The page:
Skip to main content
News

A change of scenery for a Dentistry student

Tallulah Hall is a fourth year Dentistry BDS student at Barts and The London School of Medicine and Dentistry, Queen Mary University of London. In this blog, she talks about her experience volunteering at her local hospital to help on COVID-19 wards, getting to know the patients, and learning from her inspiring colleagues.

Published on:
Fourth year dentistry student Tallulah Hall
Fourth year dentistry student Tallulah Hall

When returning home to Kent after clinic cancellations, swapping my tunic for scrubs was not the initial plan. I had packed one tiny suitcase with revision books –on loan from Whitechapel library– and a variety of pyjamas, serving as my revision period uniform, on the premise that I’d return to London for exams the following week. As the severity of the pandemic worsened, dental students were inundated with daily emails delaying our return, until a confirmation arrived confirming that all clinics and exams were cancelled until further notice. Fast forward two months, and I’m beginning to resent the humble contents of my little suitcase.

By the second day of lockdown I was searching for jobs to occupy my unexpected free time, knowing I had some relevant skills from university which could be applied in tackling the crisis. By day three, I had a phone interview with the Whitstable and Tankerton hospital and already by day four I was donning scrubs for my first shift. The urgency at which I was hired highlighted the NHS’s dire need for support during this time.

Within the first week of my job, I saw a vast and continuous influx of new starters alongside myself. I was eagerly welcomed into an eclectic and chaotic new work family, surrounded by pharmacists and physiotherapists, nurses and nutritionists, and doctors and dental students. There was a warming unity in the fight against an invisible enemy.

Each patient brings both challenges and quirks

Some of my roles consist of assisting staff in the deep cleaning of COVID patient bays and helping to feed and move compromised, vulnerable patients. The hospital belongs to the community health trust, so our primary patient base is from previous acute care, where patients are medically stable but require further rehabilitation. In a once relaxed clinical environment, the wards have now been sectioned off as “COVID” and “Non-COVID” areas, as patients are constantly moved between hospitals and care homes based on unstable and changing conditions.

I learned early on in my dental degree that the human nature of our profession means no day is the same, and the diversity of my new role is no different! Each patient brings with them their own challenges and quirks, brightening my day in a time overcast with anxiety, fear and uncertainty. From the gentleman in bed four who sings Bugsy Malone “…My name is Tallulah…” each time I walk past, to the lady in bed nine with a fascination for shoes, presenting to me her latest magazine cut-outs and critiquing my choice of trainers each day (which I alternate just for her amusement).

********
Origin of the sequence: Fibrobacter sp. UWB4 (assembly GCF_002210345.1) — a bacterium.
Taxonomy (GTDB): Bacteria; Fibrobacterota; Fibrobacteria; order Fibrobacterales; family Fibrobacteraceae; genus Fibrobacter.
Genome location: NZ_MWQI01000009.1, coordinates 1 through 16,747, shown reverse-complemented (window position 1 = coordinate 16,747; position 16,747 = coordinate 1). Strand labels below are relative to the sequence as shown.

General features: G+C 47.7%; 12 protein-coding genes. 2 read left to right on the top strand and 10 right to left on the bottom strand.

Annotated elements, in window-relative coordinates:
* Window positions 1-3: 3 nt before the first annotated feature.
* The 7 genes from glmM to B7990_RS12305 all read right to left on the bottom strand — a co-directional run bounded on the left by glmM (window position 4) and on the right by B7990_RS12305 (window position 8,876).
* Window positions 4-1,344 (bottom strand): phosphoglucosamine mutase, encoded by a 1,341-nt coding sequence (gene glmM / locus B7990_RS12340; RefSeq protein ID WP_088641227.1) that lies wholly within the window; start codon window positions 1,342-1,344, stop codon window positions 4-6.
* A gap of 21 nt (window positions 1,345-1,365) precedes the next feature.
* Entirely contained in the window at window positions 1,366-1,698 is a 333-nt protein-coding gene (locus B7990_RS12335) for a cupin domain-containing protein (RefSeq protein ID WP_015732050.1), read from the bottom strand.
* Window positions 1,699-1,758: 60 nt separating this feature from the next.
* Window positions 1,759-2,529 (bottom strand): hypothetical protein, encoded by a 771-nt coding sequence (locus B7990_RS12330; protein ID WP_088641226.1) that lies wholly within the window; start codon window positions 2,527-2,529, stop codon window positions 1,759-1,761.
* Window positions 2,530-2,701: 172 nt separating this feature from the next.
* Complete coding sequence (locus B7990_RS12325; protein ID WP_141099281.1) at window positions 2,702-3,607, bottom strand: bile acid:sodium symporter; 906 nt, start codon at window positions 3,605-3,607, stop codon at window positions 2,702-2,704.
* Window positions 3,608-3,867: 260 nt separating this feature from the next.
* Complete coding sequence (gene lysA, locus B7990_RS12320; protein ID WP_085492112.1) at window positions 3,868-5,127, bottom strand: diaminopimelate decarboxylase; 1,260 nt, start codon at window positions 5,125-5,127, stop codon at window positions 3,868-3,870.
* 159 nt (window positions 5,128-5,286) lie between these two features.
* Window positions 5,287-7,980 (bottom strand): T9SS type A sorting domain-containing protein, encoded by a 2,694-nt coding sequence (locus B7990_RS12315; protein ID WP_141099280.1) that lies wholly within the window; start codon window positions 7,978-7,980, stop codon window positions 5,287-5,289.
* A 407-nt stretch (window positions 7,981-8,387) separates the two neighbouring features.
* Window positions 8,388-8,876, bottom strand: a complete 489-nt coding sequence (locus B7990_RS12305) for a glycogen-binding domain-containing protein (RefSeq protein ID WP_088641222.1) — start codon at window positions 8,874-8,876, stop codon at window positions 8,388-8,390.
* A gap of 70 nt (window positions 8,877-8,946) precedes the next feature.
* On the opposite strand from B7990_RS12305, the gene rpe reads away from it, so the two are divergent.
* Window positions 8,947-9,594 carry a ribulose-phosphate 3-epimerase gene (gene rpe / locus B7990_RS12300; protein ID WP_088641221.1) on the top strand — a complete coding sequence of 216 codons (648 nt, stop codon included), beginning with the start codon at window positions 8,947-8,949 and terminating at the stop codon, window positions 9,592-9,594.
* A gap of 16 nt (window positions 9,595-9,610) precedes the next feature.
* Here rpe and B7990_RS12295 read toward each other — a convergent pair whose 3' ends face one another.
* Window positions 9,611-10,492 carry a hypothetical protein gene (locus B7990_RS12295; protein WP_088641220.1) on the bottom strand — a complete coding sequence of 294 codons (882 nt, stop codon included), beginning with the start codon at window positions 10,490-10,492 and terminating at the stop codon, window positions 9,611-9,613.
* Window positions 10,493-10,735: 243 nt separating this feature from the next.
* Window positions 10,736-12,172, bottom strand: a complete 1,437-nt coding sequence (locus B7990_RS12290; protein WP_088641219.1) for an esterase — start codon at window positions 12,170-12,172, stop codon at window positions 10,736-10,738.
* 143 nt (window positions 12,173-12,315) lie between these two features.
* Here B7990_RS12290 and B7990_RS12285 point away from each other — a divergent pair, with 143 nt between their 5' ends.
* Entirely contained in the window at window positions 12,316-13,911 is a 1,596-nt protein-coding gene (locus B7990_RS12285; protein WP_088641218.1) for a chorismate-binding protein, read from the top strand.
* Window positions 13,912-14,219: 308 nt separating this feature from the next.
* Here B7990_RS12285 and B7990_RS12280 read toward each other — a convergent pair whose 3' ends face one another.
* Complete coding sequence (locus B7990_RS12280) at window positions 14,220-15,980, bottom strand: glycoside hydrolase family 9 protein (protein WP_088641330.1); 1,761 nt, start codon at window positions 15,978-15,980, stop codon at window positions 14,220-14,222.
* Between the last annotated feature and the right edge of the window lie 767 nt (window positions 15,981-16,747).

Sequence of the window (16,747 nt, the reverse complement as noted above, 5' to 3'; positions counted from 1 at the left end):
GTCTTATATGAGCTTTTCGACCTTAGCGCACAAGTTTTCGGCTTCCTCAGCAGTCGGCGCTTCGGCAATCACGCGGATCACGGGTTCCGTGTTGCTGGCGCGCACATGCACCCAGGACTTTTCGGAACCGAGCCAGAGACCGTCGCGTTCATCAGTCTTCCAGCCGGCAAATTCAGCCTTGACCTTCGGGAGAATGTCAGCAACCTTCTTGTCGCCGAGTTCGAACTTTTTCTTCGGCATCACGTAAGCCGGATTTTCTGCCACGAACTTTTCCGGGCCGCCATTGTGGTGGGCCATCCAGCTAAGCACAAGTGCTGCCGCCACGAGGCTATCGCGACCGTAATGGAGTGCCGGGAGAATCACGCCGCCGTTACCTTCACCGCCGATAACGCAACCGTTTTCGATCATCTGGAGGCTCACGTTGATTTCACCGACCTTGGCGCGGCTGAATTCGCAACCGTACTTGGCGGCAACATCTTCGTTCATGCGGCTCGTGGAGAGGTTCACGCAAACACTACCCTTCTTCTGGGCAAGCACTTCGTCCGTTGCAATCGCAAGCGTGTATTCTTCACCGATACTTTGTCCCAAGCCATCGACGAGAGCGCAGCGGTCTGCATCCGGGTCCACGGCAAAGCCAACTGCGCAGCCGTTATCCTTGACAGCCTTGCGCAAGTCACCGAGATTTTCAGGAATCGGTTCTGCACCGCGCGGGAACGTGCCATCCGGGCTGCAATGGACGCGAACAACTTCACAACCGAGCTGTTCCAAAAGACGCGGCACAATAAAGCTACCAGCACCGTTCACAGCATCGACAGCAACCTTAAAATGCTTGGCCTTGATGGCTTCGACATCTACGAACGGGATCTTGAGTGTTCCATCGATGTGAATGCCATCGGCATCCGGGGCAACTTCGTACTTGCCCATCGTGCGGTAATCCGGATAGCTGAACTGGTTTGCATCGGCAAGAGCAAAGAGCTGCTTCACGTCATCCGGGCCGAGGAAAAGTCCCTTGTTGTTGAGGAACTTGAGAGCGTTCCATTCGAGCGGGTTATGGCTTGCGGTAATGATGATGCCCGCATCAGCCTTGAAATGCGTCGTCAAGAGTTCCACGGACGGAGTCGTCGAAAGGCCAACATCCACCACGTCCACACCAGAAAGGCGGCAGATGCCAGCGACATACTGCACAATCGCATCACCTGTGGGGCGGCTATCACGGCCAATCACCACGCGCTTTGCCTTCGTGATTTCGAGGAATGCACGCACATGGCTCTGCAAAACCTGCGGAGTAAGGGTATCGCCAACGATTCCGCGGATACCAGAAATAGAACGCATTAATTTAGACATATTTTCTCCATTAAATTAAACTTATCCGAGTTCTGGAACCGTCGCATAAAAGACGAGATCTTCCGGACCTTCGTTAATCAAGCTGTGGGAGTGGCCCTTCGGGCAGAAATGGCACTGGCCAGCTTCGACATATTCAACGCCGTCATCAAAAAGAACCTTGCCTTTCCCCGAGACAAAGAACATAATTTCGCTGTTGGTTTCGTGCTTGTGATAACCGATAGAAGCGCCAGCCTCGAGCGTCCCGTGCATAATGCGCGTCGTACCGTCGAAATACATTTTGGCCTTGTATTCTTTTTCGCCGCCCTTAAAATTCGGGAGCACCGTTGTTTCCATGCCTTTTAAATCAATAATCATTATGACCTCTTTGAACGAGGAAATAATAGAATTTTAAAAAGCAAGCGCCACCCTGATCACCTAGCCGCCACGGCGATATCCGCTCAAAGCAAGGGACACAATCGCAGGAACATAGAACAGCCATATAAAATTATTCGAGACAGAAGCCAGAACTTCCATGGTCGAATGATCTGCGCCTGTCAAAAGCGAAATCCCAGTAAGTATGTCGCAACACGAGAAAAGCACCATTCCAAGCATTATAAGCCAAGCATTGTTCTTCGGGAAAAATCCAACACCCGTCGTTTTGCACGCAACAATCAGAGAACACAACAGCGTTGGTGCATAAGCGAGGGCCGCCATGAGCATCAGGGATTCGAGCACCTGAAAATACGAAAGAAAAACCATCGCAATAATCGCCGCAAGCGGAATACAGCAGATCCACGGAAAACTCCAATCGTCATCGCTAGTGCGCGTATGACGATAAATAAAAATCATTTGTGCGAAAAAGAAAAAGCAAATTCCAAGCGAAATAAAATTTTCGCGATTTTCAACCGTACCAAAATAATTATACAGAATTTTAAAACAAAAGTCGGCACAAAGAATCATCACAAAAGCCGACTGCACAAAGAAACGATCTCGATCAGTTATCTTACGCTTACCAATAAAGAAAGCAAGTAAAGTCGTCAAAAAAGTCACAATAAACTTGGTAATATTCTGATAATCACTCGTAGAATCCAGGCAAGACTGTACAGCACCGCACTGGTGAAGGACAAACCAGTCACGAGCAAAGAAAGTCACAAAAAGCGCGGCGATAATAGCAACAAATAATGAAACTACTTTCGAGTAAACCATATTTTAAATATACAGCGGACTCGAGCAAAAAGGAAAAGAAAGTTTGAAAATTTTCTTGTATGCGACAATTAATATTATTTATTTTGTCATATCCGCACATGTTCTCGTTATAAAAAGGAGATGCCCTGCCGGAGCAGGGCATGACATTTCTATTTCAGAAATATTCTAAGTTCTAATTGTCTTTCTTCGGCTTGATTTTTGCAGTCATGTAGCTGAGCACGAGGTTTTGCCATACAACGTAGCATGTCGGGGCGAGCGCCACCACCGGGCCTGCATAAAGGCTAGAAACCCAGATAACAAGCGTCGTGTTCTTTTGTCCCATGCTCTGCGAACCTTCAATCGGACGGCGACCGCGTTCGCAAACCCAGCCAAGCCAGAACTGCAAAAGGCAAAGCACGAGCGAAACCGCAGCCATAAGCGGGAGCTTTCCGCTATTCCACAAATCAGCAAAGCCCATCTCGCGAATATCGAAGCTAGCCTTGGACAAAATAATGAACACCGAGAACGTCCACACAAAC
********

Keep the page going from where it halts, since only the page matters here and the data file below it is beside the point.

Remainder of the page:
Unwelcome uncertainty

A love of patient interaction and familiarity was a huge factor in my desire to become a dentist, and this skill of balancing a medical relationship with one of trust and genuine care with the patients is something I’ve brought into my new role. However, there is now an underlying sourness in learning about patient’s interests, personalities and personal lives - after only a single day away from the ward, I can return to find a once-filled bed now empty, and wondering the outcome of each patient’s care.

Regardless, each day I have been fascinated and inspired by the strength and diligence of my new colleagues. I have seen nurses attacked by confused patients, with a devastating mix of Coronavirus and mental illness. I have seen healthcare assistants carry on with their tasks, hours after being moved to tears when relaying final goodbyes between patients and their family members who are unable to be with them in the hospital. Under layers of head-to-toe PPE, we’ve had to re-learn the art of communication, substituting the comfort of hand-holding and smiles for squinted eyes and a soft tone of voice.

The COVID Rainbow

The rainbow symbol fills windows on my daily walk to work and numerous copies have been plastered on the hospital walls as a symbol of hope and solidarity. Volunteering during the pandemic has shown me a vulnerability yet fortitude in the patients affected and the staff helping to treat them. I am grateful to have an opportunity to work alongside such resilient characters, and now a platform on which to share my experiences with such incredible people.

For media information, contact:

Joel Winston
Faculty Communications Manager (Medicine and Dentistry)
email: j.winston@qmul.ac.uk